Tuesday, March 10, 2015
CSW Day 3
Today was exactly what I hoped for: each session I attended delved into its topic in depth, including a range of perspectives and discussions on the intersections between mental health and human rights.
My favorite session was the first I attended, which explored women’s mental health in the post-2015 global agenda. The panelists covered an array of topics, from the impact of interpersonal violence to the mental health issues typically experienced by survivors of human trafficking.
One of the panelists, Dr. Yvette Rafferty, does exactly the kind of work I would like to do one day. Dr. Rafferty uses her PhD in Psychology to explore the mental health effects of human rights violations. She has performed extensive ethnographic research with a number of marginalized populations, including homeless persons, people living with HIV/AIDS, refugees, and survivors of human trafficking.
Afterwards, I sought her out, and ended up having a great conversation that continued even as we walked out of the Armenian Center together onto 2nd Avenue. I told her about my interest in using mental health interventions to combat the psychosocial impacts of discrimination, stigmatization, and persecution, and she suggested that I check out the Psychology PhD program at Pace University (in New York City), where she teaches courses and conducts research. Pace’s program includes a center devoted to queer mental health – one of the only such initiatives in the United States. Dr. Rafferty insisted that I attend her talk on Thursday, and also promised that she would make every effort to come during our own presentations on Wednesday. “Even if I can’t make it,” she said, “I’ll encourage my students to go.”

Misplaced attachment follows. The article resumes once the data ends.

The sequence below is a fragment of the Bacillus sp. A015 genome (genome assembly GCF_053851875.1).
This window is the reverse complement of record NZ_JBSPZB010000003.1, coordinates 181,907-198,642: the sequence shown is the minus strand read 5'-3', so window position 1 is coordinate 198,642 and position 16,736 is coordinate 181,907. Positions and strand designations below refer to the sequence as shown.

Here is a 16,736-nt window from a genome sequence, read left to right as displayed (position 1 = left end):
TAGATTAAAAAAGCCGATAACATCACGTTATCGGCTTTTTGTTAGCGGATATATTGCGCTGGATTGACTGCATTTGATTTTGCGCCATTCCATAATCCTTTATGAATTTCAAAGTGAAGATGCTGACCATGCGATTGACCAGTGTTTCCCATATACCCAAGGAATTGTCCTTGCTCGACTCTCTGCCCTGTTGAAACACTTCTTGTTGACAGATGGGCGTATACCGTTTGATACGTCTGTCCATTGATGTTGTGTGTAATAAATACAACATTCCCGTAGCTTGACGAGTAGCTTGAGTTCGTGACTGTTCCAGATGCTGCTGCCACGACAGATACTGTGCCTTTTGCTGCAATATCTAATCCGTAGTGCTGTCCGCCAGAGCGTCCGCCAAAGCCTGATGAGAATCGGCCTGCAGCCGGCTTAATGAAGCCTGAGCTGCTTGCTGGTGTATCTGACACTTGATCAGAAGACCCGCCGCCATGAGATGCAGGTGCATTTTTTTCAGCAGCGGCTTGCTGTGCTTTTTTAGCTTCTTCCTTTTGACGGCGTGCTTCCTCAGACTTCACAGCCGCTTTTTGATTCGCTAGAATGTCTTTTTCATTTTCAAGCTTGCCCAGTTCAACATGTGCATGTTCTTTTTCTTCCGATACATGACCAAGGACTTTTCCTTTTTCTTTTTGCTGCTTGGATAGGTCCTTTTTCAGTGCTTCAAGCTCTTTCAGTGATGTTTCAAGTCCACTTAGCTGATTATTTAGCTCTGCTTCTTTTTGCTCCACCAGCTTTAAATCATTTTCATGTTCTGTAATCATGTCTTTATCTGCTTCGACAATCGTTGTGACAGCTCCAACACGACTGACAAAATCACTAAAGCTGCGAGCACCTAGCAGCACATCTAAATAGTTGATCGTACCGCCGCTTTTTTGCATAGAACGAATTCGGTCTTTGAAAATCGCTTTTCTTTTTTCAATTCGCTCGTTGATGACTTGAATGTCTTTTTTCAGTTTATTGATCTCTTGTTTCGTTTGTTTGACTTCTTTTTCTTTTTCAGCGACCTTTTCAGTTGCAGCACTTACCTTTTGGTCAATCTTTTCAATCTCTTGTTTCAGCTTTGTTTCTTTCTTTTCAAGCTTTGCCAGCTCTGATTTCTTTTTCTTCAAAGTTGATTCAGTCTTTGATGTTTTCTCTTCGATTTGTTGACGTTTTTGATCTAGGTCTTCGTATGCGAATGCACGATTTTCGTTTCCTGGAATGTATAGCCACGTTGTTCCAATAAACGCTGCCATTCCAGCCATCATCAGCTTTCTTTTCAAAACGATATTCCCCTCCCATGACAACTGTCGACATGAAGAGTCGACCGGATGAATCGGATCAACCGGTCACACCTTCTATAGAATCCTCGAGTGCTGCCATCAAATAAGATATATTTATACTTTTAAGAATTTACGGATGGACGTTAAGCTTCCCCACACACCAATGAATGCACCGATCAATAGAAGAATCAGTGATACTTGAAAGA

This interaction exemplifies the sorts of connections I hope to make during my time at CSW. Because global mental health is a relatively tiny field, it felt amazing to find someone with such similar interests and passions, and to engage in a genuine and productive conversation with her.
Tomorrow, I look forward to forging similar connections, and also to attending sessions on topics about which I’m far less knowledgeable (like, for example, the panel on ISIL at the Armenian Center tomorrow morning). My only complaint thus far is that this experience feels like it’s flying by – I want to savor every moment, and wring as much out of our time at CSW as we can.